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3 definitions found

From: DICT.TW English-Chinese Dictionary 英漢字典

 Syr·ia /ˈsɪriə/
 敘利亞共和國

From: WordNet (r) 2.0

 Syria
      n : an Asian republic in the Middle East at the east end of the
          Mediterranean; site of some of the world's most ancient
          centers of civilization; involved in state-sponsored
          terrorism [syn: Syrian Arab Republic]

From: Easton's 1897 Bible Dictionary

 Syria
    (Heb. Aram), the name in the Old Testament given to the whole
    country which lay to the north-east of Phoenicia, extending to
    beyond the Euphrates and the Tigris. Mesopotamia is called (Gen.
    24:10; Deut. 23:4) Aram-naharain (=Syria of the two rivers),
    also Padan-aram (Gen. 25:20). Other portions of Syria were also
    known by separate names, as Aram-maahah (1 Chr. 19:6),
    Aram-beth-rehob (2 Sam. 10:6), Aram-zobah (2 Sam. 10:6, 8). All
    these separate little kingdoms afterwards became subject to
    Damascus. In the time of the Romans, Syria included also a part
    of Palestine and Asia Minor.
      "From the historic annals now accessible to us, the history of
    Syria may be divided into three periods: The first, the period
    when the power of the Pharaohs was dominant over the fertile
    fields or plains of Syria and the merchant cities of Tyre and
    Sidon, and when such mighty conquerors as Thothmes III. and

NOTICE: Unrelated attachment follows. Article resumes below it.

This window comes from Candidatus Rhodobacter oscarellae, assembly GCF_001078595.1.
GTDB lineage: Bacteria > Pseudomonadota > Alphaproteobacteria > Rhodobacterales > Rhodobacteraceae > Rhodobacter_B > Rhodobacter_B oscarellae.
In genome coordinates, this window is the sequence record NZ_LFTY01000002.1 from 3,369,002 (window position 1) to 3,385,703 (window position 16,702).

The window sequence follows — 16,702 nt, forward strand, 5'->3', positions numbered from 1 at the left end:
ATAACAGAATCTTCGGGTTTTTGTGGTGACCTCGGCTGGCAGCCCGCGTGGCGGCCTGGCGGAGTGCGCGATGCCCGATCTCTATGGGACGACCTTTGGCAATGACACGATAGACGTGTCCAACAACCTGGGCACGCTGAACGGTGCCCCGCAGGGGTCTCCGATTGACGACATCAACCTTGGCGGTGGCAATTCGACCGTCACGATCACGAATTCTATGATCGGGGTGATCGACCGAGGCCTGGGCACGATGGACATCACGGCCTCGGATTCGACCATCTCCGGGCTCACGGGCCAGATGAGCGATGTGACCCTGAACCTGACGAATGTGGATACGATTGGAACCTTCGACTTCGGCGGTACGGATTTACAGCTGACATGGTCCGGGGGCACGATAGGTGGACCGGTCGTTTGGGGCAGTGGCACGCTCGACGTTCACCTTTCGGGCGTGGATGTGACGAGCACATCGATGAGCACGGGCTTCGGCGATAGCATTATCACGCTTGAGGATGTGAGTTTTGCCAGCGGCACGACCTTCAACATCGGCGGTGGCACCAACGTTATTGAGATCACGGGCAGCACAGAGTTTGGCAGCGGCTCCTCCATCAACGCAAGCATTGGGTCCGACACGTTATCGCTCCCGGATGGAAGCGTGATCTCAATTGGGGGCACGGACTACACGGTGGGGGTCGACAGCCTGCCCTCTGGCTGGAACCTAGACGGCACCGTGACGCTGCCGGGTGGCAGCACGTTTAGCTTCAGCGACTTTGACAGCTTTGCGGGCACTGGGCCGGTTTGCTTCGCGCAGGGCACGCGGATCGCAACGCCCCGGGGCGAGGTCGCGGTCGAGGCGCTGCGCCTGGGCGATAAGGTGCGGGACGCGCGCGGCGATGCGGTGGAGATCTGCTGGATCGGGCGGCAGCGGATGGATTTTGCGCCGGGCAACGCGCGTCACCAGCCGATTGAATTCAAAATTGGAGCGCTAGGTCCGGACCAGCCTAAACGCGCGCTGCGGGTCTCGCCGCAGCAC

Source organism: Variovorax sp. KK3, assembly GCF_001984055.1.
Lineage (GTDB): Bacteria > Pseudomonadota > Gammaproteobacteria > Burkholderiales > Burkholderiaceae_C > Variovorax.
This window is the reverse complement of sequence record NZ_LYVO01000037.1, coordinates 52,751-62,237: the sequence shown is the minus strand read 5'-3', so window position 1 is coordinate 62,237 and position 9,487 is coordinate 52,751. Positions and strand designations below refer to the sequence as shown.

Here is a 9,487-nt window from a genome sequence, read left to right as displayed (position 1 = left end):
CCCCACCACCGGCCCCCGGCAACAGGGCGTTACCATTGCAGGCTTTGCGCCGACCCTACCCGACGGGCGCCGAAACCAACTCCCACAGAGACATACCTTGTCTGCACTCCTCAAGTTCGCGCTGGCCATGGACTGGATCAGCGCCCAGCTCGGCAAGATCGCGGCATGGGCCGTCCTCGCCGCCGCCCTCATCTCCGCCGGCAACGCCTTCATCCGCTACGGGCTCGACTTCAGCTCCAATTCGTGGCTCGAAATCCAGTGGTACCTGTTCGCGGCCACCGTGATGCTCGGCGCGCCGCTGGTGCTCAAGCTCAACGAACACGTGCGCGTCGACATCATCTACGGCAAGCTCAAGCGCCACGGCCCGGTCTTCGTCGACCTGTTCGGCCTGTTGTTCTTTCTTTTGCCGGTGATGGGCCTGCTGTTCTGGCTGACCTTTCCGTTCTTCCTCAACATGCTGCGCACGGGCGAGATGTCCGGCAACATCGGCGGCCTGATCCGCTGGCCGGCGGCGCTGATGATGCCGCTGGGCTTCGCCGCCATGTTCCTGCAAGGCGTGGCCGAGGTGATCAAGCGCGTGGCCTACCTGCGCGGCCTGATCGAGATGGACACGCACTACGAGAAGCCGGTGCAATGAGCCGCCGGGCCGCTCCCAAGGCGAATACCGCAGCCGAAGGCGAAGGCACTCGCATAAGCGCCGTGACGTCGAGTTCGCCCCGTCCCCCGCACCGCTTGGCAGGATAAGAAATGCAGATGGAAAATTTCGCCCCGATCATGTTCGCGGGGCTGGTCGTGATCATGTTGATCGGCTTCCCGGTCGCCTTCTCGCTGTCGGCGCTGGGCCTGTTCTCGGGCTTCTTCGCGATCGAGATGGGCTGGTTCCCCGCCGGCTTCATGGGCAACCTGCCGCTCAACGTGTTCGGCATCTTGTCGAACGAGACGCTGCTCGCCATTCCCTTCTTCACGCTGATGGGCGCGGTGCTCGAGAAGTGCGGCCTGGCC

Rameses II. could claim dominion and levy tribute from the
    nations from the banks of the Euphrates to the borders of the
    Libyan desert. Second, this was followed by a short period of
    independence, when the Jewish nation in the south was growing in
    power, until it reached its early zenith in the golden days of
    Solomon; and when Tyre and Sidon were rich cities, sending their
    traders far and wide, over land and sea, as missionaries of
    civilization, while in the north the confederate tribes of the
    Hittites held back the armies of the kings of Assyria. The
    third, and to us most interesting, period is that during which
    the kings of Assyria were dominant over the plains of Syria;
    when Tyre, Sidon, Ashdod, and Jerusalem bowed beneath the
    conquering armies of Shalmaneser, Sargon, and Sennacherib; and
    when at last Memphis and Thebes yielded to the power of the
    rulers of Nineveh and Babylon, and the kings of Assyria
    completed with terrible fulness the bruising of the reed of
    Egypt so clearly foretold by the Hebrew prophets.", Boscawen.